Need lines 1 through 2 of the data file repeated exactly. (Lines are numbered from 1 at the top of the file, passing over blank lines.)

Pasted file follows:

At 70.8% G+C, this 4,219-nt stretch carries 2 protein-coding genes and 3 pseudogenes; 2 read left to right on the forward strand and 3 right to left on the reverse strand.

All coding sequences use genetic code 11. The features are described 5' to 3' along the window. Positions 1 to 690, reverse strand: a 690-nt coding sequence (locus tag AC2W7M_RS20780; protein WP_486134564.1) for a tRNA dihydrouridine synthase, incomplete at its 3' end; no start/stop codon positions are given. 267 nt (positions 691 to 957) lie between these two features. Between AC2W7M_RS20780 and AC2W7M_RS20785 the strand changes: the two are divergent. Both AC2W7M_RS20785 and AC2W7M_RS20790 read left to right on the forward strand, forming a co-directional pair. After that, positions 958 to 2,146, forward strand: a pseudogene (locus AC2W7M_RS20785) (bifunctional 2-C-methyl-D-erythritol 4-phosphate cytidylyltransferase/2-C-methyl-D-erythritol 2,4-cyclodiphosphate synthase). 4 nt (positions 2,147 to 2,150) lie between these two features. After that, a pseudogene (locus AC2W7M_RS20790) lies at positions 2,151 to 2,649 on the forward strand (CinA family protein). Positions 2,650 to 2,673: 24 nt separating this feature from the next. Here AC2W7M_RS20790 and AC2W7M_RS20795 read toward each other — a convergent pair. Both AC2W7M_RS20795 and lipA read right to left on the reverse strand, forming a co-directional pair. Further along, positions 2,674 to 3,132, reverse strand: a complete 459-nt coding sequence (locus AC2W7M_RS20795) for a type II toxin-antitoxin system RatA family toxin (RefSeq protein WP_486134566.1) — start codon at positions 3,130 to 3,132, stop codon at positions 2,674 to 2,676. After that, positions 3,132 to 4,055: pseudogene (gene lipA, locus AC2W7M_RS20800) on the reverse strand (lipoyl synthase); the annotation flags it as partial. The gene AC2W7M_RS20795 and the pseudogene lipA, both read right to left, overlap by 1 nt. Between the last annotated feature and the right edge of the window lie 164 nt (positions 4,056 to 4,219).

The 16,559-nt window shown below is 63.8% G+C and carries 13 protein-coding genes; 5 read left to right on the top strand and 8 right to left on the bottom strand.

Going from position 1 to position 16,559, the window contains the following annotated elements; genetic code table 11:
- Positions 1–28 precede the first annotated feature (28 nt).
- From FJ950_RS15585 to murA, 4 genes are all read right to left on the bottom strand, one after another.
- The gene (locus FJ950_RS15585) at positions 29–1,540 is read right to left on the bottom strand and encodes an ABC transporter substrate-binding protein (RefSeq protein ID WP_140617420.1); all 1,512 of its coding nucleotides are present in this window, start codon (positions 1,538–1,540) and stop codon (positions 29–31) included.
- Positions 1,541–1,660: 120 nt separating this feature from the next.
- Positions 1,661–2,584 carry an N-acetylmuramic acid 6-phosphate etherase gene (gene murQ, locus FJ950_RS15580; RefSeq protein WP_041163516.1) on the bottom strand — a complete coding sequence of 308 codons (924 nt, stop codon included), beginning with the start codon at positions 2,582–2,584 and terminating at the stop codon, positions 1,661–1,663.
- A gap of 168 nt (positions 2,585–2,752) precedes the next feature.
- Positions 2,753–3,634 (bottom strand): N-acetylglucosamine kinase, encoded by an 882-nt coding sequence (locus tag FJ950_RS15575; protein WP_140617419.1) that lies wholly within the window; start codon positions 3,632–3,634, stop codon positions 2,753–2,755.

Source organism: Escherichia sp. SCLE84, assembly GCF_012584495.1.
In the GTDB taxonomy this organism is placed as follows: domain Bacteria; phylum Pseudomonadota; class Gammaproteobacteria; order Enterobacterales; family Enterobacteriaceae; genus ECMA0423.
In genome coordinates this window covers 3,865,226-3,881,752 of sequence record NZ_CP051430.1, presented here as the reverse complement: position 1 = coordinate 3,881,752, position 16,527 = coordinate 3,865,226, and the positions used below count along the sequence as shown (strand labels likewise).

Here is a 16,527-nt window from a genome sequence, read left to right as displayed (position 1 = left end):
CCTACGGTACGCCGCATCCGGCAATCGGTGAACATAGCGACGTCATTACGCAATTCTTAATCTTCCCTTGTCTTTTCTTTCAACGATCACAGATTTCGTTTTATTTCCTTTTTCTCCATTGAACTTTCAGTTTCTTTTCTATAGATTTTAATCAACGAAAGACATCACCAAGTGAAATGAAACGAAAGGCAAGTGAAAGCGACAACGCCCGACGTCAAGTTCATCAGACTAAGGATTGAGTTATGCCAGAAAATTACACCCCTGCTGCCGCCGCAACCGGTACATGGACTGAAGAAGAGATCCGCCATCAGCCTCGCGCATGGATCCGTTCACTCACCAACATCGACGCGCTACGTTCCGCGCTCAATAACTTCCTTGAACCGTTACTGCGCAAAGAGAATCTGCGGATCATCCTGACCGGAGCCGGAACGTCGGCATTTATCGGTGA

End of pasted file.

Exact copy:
At 70.8% G+C, this 4,219-nt stretch carries 2 protein-coding genes and 3 pseudogenes; 2 read left to right on the forward strand and 3 right to left on the reverse strand.

All coding sequences use genetic code 11. The features are described 5' to 3' along the window. Positions 1 to 690, reverse strand: a 690-nt coding sequence (locus tag AC2W7M_RS20780; protein WP_486134564.1) for a tRNA dihydrouridine synthase, incomplete at its 3' end; no start/stop codon positions are given. 267 nt (positions 691 to 957) lie between these two features. Between AC2W7M_RS20780 and AC2W7M_RS20785 the strand changes: the two are divergent. Both AC2W7M_RS20785 and AC2W7M_RS20790 read left to right on the forward strand, forming a co-directional pair. After that, positions 958 to 2,146, forward strand: a pseudogene (locus AC2W7M_RS20785) (bifunctional 2-C-methyl-D-erythritol 4-phosphate cytidylyltransferase/2-C-methyl-D-erythritol 2,4-cyclodiphosphate synthase). 4 nt (positions 2,147 to 2,150) lie between these two features. After that, a pseudogene (locus AC2W7M_RS20790) lies at positions 2,151 to 2,649 on the forward strand (CinA family protein). Positions 2,650 to 2,673: 24 nt separating this feature from the next. Here AC2W7M_RS20790 and AC2W7M_RS20795 read toward each other — a convergent pair. Both AC2W7M_RS20795 and lipA read right to left on the reverse strand, forming a co-directional pair. Further along, positions 2,674 to 3,132, reverse strand: a complete 459-nt coding sequence (locus AC2W7M_RS20795) for a type II toxin-antitoxin system RatA family toxin (RefSeq protein WP_486134566.1) — start codon at positions 3,130 to 3,132, stop codon at positions 2,674 to 2,676. After that, positions 3,132 to 4,055: pseudogene (gene lipA, locus AC2W7M_RS20800) on the reverse strand (lipoyl synthase); the annotation flags it as partial. The gene AC2W7M_RS20795 and the pseudogene lipA, both read right to left, overlap by 1 nt. Between the last annotated feature and the right edge of the window lie 164 nt (positions 4,056 to 4,219).